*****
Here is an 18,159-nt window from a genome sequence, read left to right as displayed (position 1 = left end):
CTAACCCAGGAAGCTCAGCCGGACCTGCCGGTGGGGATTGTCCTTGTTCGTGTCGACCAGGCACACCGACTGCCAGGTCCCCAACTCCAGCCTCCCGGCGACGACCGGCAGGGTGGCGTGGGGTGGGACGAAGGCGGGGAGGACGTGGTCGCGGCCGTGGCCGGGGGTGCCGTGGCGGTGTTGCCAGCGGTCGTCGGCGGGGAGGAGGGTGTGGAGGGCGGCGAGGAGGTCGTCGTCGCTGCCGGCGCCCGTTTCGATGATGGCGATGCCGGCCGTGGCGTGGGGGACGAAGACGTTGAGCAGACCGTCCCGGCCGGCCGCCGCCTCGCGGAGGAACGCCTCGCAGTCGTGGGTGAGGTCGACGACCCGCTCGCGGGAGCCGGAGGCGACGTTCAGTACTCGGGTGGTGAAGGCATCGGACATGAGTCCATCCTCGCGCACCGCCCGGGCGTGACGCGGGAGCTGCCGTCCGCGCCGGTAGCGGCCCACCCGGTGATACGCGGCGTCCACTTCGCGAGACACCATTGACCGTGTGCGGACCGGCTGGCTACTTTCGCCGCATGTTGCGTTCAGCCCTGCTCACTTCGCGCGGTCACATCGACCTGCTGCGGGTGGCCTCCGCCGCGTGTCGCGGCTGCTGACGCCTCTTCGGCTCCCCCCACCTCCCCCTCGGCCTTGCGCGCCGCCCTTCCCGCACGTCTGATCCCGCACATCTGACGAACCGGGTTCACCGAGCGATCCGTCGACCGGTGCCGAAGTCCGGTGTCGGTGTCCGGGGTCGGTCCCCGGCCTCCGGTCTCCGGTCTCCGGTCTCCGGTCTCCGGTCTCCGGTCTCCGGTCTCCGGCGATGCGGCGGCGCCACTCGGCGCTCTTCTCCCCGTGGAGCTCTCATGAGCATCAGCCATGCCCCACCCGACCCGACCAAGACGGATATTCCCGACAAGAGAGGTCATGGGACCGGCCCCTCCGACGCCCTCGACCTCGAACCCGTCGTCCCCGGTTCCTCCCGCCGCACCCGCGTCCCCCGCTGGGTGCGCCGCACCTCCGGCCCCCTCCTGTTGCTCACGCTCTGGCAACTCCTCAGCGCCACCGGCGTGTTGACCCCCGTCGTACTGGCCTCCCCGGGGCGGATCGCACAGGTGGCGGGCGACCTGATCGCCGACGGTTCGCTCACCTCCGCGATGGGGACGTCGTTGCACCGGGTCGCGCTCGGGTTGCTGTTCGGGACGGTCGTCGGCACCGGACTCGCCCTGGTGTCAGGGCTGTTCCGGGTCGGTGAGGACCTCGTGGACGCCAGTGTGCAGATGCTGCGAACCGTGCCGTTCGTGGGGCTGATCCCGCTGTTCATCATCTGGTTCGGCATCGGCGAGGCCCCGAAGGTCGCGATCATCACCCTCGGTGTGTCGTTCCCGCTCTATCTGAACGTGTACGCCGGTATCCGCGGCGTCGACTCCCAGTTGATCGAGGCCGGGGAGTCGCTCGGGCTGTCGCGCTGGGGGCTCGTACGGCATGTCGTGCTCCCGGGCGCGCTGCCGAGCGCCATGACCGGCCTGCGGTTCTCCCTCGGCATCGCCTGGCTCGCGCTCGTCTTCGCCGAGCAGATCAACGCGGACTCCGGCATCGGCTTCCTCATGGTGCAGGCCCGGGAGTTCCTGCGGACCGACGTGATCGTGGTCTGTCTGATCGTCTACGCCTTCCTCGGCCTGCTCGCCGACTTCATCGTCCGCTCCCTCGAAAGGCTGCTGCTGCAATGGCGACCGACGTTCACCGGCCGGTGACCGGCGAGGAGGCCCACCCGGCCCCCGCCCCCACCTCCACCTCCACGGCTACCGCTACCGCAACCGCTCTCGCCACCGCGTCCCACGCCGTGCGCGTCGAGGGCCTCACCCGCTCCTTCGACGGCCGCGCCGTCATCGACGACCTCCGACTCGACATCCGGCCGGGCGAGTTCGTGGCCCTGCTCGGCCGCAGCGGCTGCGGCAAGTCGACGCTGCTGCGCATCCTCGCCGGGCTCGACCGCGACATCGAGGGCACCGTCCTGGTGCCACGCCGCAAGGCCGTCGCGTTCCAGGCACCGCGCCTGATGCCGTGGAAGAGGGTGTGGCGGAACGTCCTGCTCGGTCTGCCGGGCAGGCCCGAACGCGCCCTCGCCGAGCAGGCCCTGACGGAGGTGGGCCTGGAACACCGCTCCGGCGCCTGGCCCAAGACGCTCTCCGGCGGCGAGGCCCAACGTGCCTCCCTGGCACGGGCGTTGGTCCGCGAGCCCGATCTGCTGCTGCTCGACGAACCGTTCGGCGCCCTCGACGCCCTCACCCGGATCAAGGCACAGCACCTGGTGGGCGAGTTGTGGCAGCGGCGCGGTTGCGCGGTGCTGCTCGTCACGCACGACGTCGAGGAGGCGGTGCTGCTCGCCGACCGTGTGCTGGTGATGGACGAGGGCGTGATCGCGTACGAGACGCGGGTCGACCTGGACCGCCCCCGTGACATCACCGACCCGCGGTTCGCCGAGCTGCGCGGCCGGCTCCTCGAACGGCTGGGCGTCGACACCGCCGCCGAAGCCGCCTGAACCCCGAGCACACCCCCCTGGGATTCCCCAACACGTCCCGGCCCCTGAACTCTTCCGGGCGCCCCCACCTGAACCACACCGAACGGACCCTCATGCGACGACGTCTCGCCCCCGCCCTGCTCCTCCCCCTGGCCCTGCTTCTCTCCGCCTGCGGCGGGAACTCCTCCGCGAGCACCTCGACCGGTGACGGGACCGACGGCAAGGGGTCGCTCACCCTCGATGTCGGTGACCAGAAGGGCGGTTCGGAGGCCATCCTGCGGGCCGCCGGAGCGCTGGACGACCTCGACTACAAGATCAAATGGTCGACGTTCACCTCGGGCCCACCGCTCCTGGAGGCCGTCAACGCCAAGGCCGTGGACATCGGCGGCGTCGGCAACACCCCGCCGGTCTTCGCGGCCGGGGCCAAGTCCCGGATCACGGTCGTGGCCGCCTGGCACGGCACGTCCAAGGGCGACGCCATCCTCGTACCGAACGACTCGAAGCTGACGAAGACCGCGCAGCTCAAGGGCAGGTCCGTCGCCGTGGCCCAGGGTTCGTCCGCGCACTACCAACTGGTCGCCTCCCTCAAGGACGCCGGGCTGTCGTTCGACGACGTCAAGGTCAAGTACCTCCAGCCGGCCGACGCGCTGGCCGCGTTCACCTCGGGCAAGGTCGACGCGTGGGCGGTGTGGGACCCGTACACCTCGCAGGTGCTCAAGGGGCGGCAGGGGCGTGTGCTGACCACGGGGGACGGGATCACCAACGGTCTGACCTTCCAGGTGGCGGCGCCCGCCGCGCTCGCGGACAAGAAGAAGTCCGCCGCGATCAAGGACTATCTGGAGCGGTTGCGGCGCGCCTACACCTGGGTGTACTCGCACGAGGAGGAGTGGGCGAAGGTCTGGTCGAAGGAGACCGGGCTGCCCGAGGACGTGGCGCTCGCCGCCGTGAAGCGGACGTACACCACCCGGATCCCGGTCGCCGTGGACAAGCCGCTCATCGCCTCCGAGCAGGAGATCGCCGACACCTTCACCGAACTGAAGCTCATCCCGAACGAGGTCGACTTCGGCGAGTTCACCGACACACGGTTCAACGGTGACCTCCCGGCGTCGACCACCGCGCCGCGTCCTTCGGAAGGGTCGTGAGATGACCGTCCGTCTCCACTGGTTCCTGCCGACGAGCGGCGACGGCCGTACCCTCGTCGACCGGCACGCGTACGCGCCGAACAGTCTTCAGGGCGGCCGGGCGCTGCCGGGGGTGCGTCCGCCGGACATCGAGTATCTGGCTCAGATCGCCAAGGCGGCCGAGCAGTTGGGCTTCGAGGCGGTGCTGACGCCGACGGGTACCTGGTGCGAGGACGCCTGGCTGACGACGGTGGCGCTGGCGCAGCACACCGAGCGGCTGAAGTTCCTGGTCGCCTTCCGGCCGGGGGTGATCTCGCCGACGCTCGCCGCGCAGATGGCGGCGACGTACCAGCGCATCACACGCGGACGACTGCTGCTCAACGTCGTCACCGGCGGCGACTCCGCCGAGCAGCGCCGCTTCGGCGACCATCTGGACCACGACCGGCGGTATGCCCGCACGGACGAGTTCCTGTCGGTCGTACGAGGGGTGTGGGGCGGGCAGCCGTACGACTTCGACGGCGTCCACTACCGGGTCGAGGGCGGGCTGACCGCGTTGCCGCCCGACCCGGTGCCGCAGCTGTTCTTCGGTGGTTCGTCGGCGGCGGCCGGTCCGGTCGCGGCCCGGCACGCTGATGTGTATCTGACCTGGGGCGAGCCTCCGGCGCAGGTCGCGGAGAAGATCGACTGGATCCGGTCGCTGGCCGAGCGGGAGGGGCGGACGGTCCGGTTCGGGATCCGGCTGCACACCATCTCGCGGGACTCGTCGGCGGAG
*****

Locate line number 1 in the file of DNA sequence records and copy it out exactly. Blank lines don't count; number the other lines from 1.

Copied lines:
Here is an 18,159-nt window from a genome sequence, read left to right as displayed (position 1 = left end):